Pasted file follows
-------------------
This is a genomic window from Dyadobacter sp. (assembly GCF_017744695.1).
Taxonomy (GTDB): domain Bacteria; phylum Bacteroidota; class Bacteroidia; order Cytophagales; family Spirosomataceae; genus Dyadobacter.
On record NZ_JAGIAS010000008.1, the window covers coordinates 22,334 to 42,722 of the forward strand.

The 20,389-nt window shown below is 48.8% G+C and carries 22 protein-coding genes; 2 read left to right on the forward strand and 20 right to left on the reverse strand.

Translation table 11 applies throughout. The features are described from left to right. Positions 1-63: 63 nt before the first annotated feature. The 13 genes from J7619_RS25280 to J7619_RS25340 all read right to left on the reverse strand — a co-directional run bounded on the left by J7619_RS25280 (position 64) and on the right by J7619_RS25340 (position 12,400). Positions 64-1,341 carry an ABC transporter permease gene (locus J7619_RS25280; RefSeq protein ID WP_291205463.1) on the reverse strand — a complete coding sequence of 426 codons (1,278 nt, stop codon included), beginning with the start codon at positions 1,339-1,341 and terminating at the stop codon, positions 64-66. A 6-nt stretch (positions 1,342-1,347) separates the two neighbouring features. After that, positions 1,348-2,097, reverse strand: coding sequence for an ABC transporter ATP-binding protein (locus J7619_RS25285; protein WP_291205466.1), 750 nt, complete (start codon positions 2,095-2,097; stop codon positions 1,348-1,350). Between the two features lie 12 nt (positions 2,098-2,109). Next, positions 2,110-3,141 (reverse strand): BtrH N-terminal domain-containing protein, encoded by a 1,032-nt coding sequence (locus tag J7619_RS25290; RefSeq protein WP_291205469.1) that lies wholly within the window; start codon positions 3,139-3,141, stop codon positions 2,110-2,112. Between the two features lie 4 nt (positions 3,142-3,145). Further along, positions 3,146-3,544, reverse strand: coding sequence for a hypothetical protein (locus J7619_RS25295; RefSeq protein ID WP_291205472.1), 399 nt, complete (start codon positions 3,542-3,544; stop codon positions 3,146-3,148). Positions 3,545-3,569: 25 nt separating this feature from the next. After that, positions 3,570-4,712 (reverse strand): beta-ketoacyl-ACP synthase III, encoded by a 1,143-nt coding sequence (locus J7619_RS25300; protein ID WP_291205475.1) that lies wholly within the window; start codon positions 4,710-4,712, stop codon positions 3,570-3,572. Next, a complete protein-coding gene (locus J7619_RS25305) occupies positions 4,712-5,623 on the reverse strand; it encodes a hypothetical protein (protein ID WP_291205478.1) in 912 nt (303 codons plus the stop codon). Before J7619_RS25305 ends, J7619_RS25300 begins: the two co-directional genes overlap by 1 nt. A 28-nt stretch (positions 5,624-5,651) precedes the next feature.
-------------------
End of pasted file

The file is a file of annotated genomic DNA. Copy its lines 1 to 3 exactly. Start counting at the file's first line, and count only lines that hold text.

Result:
This is a genomic window from Dyadobacter sp. (assembly GCF_017744695.1).
Taxonomy (GTDB): domain Bacteria; phylum Bacteroidota; class Bacteroidia; order Cytophagales; family Spirosomataceae; genus Dyadobacter.
On record NZ_JAGIAS010000008.1, the window covers coordinates 22,334 to 42,722 of the forward strand.